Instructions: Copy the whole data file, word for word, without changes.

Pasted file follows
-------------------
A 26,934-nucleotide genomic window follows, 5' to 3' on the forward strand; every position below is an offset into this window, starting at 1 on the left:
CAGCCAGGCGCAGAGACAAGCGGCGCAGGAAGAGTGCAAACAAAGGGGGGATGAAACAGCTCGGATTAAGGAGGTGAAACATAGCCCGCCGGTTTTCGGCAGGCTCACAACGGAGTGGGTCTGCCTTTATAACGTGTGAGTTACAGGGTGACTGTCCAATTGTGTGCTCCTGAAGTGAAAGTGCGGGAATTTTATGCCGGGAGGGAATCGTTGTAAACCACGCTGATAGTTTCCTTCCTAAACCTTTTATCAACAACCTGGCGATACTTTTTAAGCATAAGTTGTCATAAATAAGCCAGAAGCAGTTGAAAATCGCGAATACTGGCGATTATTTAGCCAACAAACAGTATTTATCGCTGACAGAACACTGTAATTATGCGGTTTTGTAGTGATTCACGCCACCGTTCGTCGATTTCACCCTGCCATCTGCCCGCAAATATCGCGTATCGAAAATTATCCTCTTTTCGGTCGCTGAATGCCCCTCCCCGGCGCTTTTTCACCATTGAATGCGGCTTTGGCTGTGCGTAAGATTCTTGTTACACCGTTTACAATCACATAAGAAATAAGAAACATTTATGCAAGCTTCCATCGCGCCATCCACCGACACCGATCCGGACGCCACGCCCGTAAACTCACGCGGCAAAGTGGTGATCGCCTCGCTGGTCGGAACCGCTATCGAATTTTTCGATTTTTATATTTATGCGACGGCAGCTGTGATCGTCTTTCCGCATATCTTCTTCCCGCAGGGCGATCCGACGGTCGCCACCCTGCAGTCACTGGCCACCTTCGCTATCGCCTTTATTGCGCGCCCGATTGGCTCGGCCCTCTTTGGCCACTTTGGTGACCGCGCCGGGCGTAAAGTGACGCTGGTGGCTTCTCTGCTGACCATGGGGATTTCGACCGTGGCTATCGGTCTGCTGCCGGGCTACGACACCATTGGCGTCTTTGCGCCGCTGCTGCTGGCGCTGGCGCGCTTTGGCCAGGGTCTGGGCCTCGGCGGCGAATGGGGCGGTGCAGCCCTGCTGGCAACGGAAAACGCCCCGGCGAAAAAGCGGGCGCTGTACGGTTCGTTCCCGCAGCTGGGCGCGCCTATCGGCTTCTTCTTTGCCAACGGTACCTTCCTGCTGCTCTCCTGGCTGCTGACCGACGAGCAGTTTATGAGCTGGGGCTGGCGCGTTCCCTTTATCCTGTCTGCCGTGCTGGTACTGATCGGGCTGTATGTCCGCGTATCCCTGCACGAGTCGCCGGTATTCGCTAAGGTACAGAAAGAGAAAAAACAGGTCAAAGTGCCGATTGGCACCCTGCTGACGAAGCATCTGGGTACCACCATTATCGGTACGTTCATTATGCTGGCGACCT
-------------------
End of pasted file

A 26,934-nucleotide genomic window follows, 5' to 3' on the forward strand; every position below is an offset into this window, starting at 1 on the left:
CAGCCAGGCGCAGAGACAAGCGGCGCAGGAAGAGTGCAAACAAAGGGGGGATGAAACAGCTCGGATTAAGGAGGTGAAACATAGCCCGCCGGTTTTCGGCAGGCTCACAACGGAGTGGGTCTGCCTTTATAACGTGTGAGTTACAGGGTGACTGTCCAATTGTGTGCTCCTGAAGTGAAAGTGCGGGAATTTTATGCCGGGAGGGAATCGTTGTAAACCACGCTGATAGTTTCCTTCCTAAACCTTTTATCAACAACCTGGCGATACTTTTTAAGCATAAGTTGTCATAAATAAGCCAGAAGCAGTTGAAAATCGCGAATACTGGCGATTATTTAGCCAACAAACAGTATTTATCGCTGACAGAACACTGTAATTATGCGGTTTTGTAGTGATTCACGCCACCGTTCGTCGATTTCACCCTGCCATCTGCCCGCAAATATCGCGTATCGAAAATTATCCTCTTTTCGGTCGCTGAATGCCCCTCCCCGGCGCTTTTTCACCATTGAATGCGGCTTTGGCTGTGCGTAAGATTCTTGTTACACCGTTTACAATCACATAAGAAATAAGAAACATTTATGCAAGCTTCCATCGCGCCATCCACCGACACCGATCCGGACGCCACGCCCGTAAACTCACGCGGCAAAGTGGTGATCGCCTCGCTGGTCGGAACCGCTATCGAATTTTTCGATTTTTATATTTATGCGACGGCAGCTGTGATCGTCTTTCCGCATATCTTCTTCCCGCAGGGCGATCCGACGGTCGCCACCCTGCAGTCACTGGCCACCTTCGCTATCGCCTTTATTGCGCGCCCGATTGGCTCGGCCCTCTTTGGCCACTTTGGTGACCGCGCCGGGCGTAAAGTGACGCTGGTGGCTTCTCTGCTGACCATGGGGATTTCGACCGTGGCTATCGGTCTGCTGCCGGGCTACGACACCATTGGCGTCTTTGCGCCGCTGCTGCTGGCGCTGGCGCGCTTTGGCCAGGGTCTGGGCCTCGGCGGCGAATGGGGCGGTGCAGCCCTGCTGGCAACGGAAAACGCCCCGGCGAAAAAGCGGGCGCTGTACGGTTCGTTCCCGCAGCTGGGCGCGCCTATCGGCTTCTTCTTTGCCAACGGTACCTTCCTGCTGCTCTCCTGGCTGCTGACCGACGAGCAGTTTATGAGCTGGGGCTGGCGCGTTCCCTTTATCCTGTCTGCCGTGCTGGTACTGATCGGGCTGTATGTCCGCGTATCCCTGCACGAGTCGCCGGTATTCGCTAAGGTACAGAAAGAGAAAAAACAGGTCAAAGTGCCGATTGGCACCCTGCTGACGAAGCATCTGGGTACCACCATTATCGGTACGTTCATTATGCTGGCGACCT